Dodge & Cox Stock Fund

Class No Load (DODGX)
4 / 5 Stars
5 5 4 5 3
Zacks Investment Research
2 (Buy)
Standard & Poor's
5 / 5 Stars
A (Buy)

#16 in Large Value

U.S. News evaluated 330 Large Value Funds. Our list highlights the top-rated funds for long-term investors based on the ratings of leading fund industry researchers.

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The fund’s one-year return is 27.95 percent. It has returned 18.31 percent over the past three years, 20.13 percent over the past five years, and 8.05 percent over the past decade.

Trailing Returns Updated 06.30.2014
Year to date 7.0%
1 Year 28.0%
3 Years (Annualized) 18.3%
5 Years (Annualized) 20.1%
10 Years (Annualized) 8.0%

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As they say, you win some and lose some. The value-oriented Dodge & Cox Stock fund lost big during the downturn after investing in many of the financial firms that spawned the recession. Still, the fund is sticking to a time-honed strategy that has paid off handsomely over the years.

As of July 03, 2014, the fund has assets totaling $56.70 billion. Its portfolio consists primarily of stocks with the option to invest up to 30 percent in holdings outside the United States.

2008 was the worst year on record for the fund in its 40-plus years. More recently, comebacks staged by companies such as banking survivor Wells Fargo, which acquired Wachovia, and Schlumberger and Baker Hughes, in the now much more lively energy sector, have set the fund back on track. Management is also loading up in the healthcare sector with names like Novartis, Merck and GlaxoSmithKline. The fund has returned 27.95 percent over the past year and 18.31 percent over the past three years.

Dodge & Cox’s strategy has remained constant over the years, with an eye toward value in the healthcare, tech, and financial sectors that the fund says “provide a necessary long-term role in the global economy.” The fund currently keeps roughly 20 percent of its total assets in companies based outside the United States.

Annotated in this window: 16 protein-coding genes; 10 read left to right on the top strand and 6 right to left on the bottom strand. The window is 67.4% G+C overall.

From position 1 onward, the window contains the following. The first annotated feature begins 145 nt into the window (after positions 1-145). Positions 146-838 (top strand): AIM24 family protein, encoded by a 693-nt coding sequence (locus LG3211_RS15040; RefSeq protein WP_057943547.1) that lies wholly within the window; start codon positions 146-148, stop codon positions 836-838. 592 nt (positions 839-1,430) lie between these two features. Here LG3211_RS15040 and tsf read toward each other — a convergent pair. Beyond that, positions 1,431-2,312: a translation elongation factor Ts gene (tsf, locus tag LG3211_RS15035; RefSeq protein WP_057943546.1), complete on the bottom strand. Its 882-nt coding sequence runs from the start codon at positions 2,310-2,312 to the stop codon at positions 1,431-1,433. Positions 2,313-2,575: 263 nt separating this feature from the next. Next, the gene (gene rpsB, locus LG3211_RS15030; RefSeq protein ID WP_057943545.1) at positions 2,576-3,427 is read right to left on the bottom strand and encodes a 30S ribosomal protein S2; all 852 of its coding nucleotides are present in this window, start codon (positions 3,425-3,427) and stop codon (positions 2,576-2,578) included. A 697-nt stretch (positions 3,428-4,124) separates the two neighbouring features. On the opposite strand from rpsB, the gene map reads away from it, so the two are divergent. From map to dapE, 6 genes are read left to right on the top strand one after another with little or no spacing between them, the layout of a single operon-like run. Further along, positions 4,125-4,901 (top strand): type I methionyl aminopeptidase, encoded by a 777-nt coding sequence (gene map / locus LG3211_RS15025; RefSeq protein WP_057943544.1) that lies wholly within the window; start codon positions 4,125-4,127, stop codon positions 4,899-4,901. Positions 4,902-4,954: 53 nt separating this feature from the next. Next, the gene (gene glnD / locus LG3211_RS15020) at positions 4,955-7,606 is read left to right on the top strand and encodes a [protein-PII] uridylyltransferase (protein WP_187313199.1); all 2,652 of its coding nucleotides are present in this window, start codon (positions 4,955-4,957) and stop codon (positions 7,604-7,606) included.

According to Morningstar, as of mid-September 2010, investors had pulled $8.7 billion from the fund since 2007. However, Morningstar analyst Dan Culloton still stands by the fund saying it "has enduring advantages that could make the coming years much better than the recent ones." The fund has returned 20.13 percent over the past five years and 8.05 percent over the past decade.

Investment Strategy

“Valuation winds up playing an important role in our process,” says Dodge & Cox’s chief investment officer, Charles Pohl. “So a lot of times, you’ll see us buying things that are currently out of favor.” The fund managers focus on share price valuations and company fundamentals to find value-oriented investments.

Role in Portfolio

Morningstar gives the fund a “core” role in the portfolio.


Dodge & Cox’s former chairman, Harry Hagey, retired in early 2007 after 14 years at the helm. His replacement, John Gunn, served as the company’s chief investment officer for 25 years before taking the chair position. The fund is managed by a nine-member investment policy committee.


Dodge & Cox Stock Fund has an expense ratio of 0.52 percent.

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The fund can be volatile at times, depending on the beat of the stock markets. The fund is also known for having more foreign exposure than most of its peers.

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Fund Opinions

The fund's Value Line Overall Rank, a measure of risk-adjusted performance and relative growth in fund returns, is 1 on a scale of 1 to 5, with 1 being the best and 5 the worst.

Value Line 2014-06-11

The fund's Value Line Growth Persistence rank, which awards funds that consistently outperform their broad universes, is 1 for one year, 3 for five years, and 4 for 10 years. Scores are on a 1 to 5 scale, with 1 being the best and 5 the worst.

Value Line 2014-06-11

The fund's Value Line Risk Rank, a measure of volatility, is 3 on a scale of 1 to 5, with 1 being the least volatile and 5 the most.

Value Line 2014-06-11

The fund appears on the 2011 “Kiplinger 25” list of the best no-load mutual funds.

Kiplinger 25 2011-04-13

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